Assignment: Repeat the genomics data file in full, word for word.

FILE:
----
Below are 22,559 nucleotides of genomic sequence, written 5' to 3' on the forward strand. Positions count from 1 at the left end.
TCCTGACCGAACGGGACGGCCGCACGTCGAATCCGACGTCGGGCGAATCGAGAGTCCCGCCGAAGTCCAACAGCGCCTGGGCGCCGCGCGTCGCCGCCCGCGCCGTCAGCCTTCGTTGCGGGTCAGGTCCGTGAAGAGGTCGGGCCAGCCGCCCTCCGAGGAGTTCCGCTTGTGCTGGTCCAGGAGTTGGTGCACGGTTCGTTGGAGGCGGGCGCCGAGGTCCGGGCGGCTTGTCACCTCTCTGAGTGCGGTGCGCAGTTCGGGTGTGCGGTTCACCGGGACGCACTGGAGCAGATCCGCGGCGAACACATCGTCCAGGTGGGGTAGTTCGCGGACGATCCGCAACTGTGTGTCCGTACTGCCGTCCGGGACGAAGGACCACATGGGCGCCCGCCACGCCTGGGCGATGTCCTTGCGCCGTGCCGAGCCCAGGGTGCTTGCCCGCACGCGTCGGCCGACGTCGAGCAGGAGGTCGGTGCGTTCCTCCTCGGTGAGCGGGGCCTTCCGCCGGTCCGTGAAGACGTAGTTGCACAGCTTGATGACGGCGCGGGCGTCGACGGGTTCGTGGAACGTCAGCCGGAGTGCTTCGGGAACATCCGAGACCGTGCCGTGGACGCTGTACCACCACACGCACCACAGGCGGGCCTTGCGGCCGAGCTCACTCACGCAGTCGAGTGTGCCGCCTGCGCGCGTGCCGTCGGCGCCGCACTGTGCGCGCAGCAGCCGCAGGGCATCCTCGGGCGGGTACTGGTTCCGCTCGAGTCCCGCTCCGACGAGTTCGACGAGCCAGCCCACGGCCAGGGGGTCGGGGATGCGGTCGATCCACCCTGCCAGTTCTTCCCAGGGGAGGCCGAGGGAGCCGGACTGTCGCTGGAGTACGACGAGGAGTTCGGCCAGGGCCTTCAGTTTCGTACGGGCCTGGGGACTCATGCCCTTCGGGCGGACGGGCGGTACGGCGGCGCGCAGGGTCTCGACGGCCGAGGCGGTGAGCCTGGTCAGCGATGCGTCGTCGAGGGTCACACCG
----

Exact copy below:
Below are 22,559 nucleotides of genomic sequence, written 5' to 3' on the forward strand. Positions count from 1 at the left end.
TCCTGACCGAACGGGACGGCCGCACGTCGAATCCGACGTCGGGCGAATCGAGAGTCCCGCCGAAGTCCAACAGCGCCTGGGCGCCGCGCGTCGCCGCCCGCGCCGTCAGCCTTCGTTGCGGGTCAGGTCCGTGAAGAGGTCGGGCCAGCCGCCCTCCGAGGAGTTCCGCTTGTGCTGGTCCAGGAGTTGGTGCACGGTTCGTTGGAGGCGGGCGCCGAGGTCCGGGCGGCTTGTCACCTCTCTGAGTGCGGTGCGCAGTTCGGGTGTGCGGTTCACCGGGACGCACTGGAGCAGATCCGCGGCGAACACATCGTCCAGGTGGGGTAGTTCGCGGACGATCCGCAACTGTGTGTCCGTACTGCCGTCCGGGACGAAGGACCACATGGGCGCCCGCCACGCCTGGGCGATGTCCTTGCGCCGTGCCGAGCCCAGGGTGCTTGCCCGCACGCGTCGGCCGACGTCGAGCAGGAGGTCGGTGCGTTCCTCCTCGGTGAGCGGGGCCTTCCGCCGGTCCGTGAAGACGTAGTTGCACAGCTTGATGACGGCGCGGGCGTCGACGGGTTCGTGGAACGTCAGCCGGAGTGCTTCGGGAACATCCGAGACCGTGCCGTGGACGCTGTACCACCACACGCACCACAGGCGGGCCTTGCGGCCGAGCTCACTCACGCAGTCGAGTGTGCCGCCTGCGCGCGTGCCGTCGGCGCCGCACTGTGCGCGCAGCAGCCGCAGGGCATCCTCGGGCGGGTACTGGTTCCGCTCGAGTCCCGCTCCGACGAGTTCGACGAGCCAGCCCACGGCCAGGGGGTCGGGGATGCGGTCGATCCACCCTGCCAGTTCTTCCCAGGGGAGGCCGAGGGAGCCGGACTGTCGCTGGAGTACGACGAGGAGTTCGGCCAGGGCCTTCAGTTTCGTACGGGCCTGGGGACTCATGCCCTTCGGGCGGACGGGCGGTACGGCGGCGCGCAGGGTCTCGACGGCCGAGGCGGTGAGCCTGGTCAGCGATGCGTCGTCGAGGGTCACACCG